“2017-2019” is a success as a follow-up album

January and February are normally a bit of a dry season when it comes to new releases, be it movies, albums or what have you, so I usually find myself waiting until the year’s halfway through to find things that I enjoy. That’s why I found myself pleasantly surprised when electronic musician, Nicolas Jaar, put out his second release under the stage name Against All Logic, the fantastic “2017-2019.”

The title, similar to his previous release “2012-2017,” leads one to think that these Against All Logic records are meant to function as compilations of music Jaar’s composed throughout the year rather than a project with a singular focus, but — like the best compilations — it’s strong all the way through and it always feels cohesive. It acts as a sort of spiritual successor to his previous release under this name, but while that project generally stayed within the confines of the deep house genre, “2017- 2019” dabbles in just about every electronic genre you can think of. In this regard, the album really does feel like a spiritual sequel that shows more than enough growth to merit its status as a follow-up to a beloved original work. Just looking at the title, I could see how someone might think that this release must be more rushed than its predecessor — something which spans five years instead of two — but the quality of this project is a testament to Jaar’s talent.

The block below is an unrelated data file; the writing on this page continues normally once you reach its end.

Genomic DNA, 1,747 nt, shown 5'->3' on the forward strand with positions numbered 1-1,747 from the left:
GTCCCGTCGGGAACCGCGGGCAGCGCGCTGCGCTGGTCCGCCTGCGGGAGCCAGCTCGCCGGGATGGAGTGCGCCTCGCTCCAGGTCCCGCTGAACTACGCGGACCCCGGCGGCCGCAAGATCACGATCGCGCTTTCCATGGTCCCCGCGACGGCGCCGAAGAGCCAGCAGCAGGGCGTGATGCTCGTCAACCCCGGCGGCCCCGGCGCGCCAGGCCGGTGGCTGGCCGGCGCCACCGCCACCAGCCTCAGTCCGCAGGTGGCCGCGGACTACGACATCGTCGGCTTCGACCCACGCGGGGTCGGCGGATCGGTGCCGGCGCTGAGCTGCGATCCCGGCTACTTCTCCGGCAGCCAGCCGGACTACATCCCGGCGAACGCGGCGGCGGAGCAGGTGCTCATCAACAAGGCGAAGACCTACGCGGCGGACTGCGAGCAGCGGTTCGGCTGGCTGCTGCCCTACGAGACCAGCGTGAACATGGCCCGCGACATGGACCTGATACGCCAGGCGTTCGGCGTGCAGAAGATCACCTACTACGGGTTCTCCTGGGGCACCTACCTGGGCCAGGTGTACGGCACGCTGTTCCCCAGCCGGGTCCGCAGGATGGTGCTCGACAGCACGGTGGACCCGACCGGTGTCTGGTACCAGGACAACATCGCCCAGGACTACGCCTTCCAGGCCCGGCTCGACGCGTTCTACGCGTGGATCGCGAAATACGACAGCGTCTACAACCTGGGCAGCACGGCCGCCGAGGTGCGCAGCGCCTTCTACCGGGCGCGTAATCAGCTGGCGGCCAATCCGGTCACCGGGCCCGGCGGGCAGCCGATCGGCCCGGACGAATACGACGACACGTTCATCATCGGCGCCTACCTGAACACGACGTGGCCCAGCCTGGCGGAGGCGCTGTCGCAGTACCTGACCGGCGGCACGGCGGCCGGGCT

The opener, “Fantasy,” is a schmorgasbord of incredible sounds, with a propelling, glitchy rhythm that revolves around a heavily manipulated Beyoncé sample in addition to fantastic keyboard melodies and a vinyl-like crackle and pop that permeates throughout the five-minute track. Another highlight, “With an Addict,” features frantic breakbeats that are occasionally washed in pulsating, reverb-heavy synths, not un- like what music playing at a party sounds like in the bathroom. Except, the breakbeats are no less dominating. It’s like the first chorus of Frank Ocean’s “Nights” if the drumbeat were hellbent on bludgeoning you to death. It’s an experiment in gratuitous repetition that completely pays off. “If You Can’t Do It Good, Do It Hard” features vocals by the legendary no-wave singer Lydia Lunch on what must be the most abrasive song under the Against All Logic name, while songs like “If Loving You Is Wrong” and “Penny” add IDM elements to compositions that would feel right at home on “2012-2017.” No tracks overstay their welcome or are flat out bad or mediocre, and even at its weakest, this is still far more captivating than the average album.

Over the last decade, Jaar has established himself as one of the most prolific and creative electronic artists working today, and “2017- 2019” shows that he’s clearly not done adding to his already impres- sive legacy. I’m beyond excited to see where Jaar takes his sound next, and as this album shows, whatever direction he takes won’t be easy to predict or contain within predetermined expectations. It just has to be experienced, which I think is the most exciting feeling you can possibly have when delving into a contemporary artist’s catalogue.

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